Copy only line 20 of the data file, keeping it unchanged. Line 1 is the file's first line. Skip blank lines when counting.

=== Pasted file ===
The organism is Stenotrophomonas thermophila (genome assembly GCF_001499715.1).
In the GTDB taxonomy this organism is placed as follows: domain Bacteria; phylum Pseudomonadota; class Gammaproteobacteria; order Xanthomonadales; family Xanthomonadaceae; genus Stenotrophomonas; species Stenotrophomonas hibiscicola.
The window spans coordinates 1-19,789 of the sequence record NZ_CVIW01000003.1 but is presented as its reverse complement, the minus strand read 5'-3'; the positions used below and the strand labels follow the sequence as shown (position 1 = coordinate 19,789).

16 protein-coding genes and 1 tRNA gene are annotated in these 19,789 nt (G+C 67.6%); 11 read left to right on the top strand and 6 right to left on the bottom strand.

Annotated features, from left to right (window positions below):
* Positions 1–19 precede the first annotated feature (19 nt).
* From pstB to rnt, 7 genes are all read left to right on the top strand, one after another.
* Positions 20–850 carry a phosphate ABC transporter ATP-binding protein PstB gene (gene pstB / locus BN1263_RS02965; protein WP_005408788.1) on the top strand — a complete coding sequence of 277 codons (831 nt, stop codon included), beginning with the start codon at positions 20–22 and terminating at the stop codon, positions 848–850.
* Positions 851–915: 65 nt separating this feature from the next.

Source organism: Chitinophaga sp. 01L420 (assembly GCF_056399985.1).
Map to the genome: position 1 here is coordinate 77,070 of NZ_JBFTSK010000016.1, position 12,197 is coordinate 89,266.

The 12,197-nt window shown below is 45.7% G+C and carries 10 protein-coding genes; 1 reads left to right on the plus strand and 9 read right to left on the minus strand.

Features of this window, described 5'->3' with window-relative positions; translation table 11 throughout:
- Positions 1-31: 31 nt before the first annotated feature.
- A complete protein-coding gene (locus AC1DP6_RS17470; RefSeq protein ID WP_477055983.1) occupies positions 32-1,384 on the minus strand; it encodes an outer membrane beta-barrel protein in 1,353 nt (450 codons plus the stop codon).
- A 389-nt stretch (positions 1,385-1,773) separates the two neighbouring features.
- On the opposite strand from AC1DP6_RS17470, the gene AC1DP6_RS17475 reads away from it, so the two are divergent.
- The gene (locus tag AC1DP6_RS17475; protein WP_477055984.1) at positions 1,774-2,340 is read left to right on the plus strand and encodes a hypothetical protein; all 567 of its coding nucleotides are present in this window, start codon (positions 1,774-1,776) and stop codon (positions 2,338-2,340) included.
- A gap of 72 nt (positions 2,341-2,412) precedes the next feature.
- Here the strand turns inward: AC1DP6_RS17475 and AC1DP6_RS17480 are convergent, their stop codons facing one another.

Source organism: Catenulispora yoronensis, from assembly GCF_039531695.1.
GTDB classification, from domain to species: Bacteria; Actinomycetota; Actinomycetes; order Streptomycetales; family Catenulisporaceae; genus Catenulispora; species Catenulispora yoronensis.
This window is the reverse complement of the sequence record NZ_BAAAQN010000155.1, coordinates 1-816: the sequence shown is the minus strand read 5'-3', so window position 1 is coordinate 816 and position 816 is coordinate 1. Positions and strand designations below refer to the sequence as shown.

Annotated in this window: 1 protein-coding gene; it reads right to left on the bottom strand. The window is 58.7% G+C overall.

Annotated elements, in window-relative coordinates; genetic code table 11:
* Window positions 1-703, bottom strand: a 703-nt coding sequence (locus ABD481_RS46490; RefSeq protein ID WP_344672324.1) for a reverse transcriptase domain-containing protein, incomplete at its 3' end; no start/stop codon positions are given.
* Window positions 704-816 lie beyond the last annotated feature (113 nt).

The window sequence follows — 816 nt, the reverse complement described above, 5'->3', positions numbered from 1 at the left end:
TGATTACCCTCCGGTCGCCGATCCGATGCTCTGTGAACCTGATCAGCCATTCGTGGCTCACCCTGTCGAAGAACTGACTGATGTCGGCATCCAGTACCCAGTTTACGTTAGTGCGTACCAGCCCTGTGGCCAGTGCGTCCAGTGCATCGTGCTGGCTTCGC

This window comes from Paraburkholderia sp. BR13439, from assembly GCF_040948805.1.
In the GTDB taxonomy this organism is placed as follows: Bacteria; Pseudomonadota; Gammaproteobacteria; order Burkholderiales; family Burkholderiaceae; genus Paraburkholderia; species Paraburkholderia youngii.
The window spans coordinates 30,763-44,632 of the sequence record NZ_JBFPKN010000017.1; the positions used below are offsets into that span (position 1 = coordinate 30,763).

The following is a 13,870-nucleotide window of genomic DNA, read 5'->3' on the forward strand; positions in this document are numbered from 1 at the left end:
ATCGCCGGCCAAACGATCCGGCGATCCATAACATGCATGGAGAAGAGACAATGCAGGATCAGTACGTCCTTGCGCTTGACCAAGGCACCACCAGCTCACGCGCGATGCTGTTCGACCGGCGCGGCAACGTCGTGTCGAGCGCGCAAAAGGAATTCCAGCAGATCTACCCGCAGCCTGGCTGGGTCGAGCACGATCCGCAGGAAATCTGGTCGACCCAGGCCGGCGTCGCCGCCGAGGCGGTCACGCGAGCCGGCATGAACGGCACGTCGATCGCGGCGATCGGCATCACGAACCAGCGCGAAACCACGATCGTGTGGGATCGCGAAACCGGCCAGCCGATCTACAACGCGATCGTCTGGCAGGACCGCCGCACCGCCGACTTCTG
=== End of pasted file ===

- Here the strand turns inward: AC1DP6_RS17475 and AC1DP6_RS17480 are convergent, their stop codons facing one another.